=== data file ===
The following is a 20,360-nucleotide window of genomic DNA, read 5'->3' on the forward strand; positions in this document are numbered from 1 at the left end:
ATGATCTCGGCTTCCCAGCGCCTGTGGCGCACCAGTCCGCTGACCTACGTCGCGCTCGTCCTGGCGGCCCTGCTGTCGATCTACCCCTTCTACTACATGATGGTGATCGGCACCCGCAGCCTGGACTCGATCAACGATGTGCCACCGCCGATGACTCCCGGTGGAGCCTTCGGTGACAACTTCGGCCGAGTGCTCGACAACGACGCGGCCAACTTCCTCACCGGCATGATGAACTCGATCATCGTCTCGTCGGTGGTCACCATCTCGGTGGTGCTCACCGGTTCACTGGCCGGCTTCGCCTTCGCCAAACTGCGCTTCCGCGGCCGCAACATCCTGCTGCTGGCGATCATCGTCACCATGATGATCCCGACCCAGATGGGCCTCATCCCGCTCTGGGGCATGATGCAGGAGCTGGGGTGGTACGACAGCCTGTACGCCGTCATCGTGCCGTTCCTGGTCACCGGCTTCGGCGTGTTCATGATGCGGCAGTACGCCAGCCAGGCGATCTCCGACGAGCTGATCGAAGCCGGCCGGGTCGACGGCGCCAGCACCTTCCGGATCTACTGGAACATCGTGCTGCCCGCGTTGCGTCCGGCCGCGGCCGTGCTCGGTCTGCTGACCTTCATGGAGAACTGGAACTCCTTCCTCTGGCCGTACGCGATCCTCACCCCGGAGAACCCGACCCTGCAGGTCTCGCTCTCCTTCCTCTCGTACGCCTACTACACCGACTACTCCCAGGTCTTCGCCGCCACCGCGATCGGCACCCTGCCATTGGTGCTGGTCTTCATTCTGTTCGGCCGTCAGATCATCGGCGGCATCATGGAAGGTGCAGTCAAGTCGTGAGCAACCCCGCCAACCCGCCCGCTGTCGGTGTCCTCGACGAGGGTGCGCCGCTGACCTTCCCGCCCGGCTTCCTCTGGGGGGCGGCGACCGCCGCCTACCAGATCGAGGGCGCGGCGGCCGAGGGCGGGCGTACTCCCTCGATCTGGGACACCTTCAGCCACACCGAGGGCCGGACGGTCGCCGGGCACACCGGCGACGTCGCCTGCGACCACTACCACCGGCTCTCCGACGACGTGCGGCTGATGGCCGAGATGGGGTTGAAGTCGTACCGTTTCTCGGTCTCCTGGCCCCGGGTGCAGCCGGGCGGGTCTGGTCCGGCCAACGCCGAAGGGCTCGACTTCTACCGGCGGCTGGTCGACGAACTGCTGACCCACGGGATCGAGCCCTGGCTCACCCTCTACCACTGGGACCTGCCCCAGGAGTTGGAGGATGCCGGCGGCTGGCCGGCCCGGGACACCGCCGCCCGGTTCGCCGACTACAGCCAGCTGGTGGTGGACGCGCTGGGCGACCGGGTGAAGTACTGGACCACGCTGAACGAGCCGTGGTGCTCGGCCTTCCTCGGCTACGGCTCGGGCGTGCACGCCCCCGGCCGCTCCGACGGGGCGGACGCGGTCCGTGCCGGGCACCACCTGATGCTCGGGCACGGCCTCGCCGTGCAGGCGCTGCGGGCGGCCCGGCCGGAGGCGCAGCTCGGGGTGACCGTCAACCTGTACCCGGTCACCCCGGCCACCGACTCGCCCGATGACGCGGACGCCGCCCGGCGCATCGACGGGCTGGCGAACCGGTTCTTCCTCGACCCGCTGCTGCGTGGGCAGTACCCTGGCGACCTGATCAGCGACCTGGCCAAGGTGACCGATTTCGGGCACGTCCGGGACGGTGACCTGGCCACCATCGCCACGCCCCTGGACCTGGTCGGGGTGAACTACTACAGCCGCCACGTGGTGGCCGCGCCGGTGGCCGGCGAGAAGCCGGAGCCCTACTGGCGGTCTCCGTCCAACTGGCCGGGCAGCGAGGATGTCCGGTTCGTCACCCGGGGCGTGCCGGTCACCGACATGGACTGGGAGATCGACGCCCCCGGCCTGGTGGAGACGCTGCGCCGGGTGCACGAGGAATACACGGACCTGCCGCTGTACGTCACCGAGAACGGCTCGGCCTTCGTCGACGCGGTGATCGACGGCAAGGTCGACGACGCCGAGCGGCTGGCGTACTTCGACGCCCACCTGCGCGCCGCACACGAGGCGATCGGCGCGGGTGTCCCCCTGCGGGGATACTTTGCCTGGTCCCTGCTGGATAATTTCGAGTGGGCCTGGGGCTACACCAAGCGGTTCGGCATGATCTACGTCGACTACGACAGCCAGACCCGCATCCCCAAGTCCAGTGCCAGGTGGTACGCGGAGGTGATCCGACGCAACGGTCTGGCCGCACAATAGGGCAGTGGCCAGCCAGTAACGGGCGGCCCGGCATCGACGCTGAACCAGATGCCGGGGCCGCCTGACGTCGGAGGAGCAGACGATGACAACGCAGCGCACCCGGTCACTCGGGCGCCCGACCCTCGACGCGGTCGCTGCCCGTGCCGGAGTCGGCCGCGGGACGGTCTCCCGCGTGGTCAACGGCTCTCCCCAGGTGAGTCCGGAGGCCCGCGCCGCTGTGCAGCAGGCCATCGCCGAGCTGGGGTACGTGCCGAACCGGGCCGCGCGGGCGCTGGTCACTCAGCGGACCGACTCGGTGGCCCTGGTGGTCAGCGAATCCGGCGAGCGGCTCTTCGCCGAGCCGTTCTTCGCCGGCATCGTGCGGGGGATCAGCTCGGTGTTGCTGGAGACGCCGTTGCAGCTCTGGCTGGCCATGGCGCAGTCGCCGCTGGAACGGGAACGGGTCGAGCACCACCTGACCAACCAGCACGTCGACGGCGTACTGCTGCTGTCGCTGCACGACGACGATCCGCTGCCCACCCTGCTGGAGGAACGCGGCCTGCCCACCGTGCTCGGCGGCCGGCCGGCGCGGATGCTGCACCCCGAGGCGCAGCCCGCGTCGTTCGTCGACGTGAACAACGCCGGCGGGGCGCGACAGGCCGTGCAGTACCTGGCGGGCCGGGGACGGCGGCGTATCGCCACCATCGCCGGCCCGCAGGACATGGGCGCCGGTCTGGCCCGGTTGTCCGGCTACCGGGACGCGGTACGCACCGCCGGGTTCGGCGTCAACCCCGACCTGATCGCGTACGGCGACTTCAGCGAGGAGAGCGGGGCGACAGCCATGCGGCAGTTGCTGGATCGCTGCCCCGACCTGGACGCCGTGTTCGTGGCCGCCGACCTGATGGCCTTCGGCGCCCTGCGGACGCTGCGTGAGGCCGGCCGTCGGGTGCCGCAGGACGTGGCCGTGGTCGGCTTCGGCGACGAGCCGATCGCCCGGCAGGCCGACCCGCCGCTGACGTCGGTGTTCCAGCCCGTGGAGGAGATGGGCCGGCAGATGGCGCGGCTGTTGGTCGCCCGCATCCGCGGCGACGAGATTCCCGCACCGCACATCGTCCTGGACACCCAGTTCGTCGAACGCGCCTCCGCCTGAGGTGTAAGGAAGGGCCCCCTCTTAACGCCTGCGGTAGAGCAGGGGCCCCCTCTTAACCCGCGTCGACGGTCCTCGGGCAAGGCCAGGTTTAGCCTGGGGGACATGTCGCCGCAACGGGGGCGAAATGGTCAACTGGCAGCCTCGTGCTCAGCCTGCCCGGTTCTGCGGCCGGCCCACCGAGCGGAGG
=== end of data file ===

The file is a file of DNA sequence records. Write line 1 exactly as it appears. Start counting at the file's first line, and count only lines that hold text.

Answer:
The following is a 20,360-nucleotide window of genomic DNA, read 5'->3' on the forward strand; positions in this document are numbered from 1 at the left end: